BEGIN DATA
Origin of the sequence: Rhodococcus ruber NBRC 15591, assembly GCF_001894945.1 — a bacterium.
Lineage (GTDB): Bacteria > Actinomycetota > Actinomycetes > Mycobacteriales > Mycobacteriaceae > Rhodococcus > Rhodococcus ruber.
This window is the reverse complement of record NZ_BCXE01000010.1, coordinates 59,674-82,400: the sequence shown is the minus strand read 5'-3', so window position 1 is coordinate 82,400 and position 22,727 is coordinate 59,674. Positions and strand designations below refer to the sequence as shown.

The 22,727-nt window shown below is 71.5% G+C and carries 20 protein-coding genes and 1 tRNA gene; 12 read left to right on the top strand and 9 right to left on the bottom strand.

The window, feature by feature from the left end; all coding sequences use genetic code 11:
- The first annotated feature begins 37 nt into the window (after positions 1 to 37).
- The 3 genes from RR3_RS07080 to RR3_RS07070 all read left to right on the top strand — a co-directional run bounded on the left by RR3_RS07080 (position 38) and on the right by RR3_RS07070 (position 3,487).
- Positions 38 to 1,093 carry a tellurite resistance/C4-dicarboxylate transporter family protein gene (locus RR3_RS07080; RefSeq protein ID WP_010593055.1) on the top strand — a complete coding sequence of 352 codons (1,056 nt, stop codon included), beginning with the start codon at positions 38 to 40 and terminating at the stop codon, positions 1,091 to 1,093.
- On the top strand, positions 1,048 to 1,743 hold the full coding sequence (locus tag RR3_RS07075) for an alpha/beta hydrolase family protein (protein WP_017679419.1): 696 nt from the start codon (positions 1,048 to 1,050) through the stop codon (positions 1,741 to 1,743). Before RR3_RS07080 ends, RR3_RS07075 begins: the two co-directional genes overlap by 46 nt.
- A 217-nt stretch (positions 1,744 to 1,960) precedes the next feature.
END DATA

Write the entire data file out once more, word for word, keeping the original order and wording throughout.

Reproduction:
Origin of the sequence: Rhodococcus ruber NBRC 15591, assembly GCF_001894945.1 — a bacterium.
Lineage (GTDB): Bacteria > Actinomycetota > Actinomycetes > Mycobacteriales > Mycobacteriaceae > Rhodococcus > Rhodococcus ruber.
This window is the reverse complement of record NZ_BCXE01000010.1, coordinates 59,674-82,400: the sequence shown is the minus strand read 5'-3', so window position 1 is coordinate 82,400 and position 22,727 is coordinate 59,674. Positions and strand designations below refer to the sequence as shown.

The 22,727-nt window shown below is 71.5% G+C and carries 20 protein-coding genes and 1 tRNA gene; 12 read left to right on the top strand and 9 right to left on the bottom strand.

The window, feature by feature from the left end; all coding sequences use genetic code 11:
- The first annotated feature begins 37 nt into the window (after positions 1 to 37).
- The 3 genes from RR3_RS07080 to RR3_RS07070 all read left to right on the top strand — a co-directional run bounded on the left by RR3_RS07080 (position 38) and on the right by RR3_RS07070 (position 3,487).
- Positions 38 to 1,093 carry a tellurite resistance/C4-dicarboxylate transporter family protein gene (locus RR3_RS07080; RefSeq protein ID WP_010593055.1) on the top strand — a complete coding sequence of 352 codons (1,056 nt, stop codon included), beginning with the start codon at positions 38 to 40 and terminating at the stop codon, positions 1,091 to 1,093.
- On the top strand, positions 1,048 to 1,743 hold the full coding sequence (locus tag RR3_RS07075) for an alpha/beta hydrolase family protein (protein WP_017679419.1): 696 nt from the start codon (positions 1,048 to 1,050) through the stop codon (positions 1,741 to 1,743). Before RR3_RS07080 ends, RR3_RS07075 begins: the two co-directional genes overlap by 46 nt.
- A 217-nt stretch (positions 1,744 to 1,960) precedes the next feature.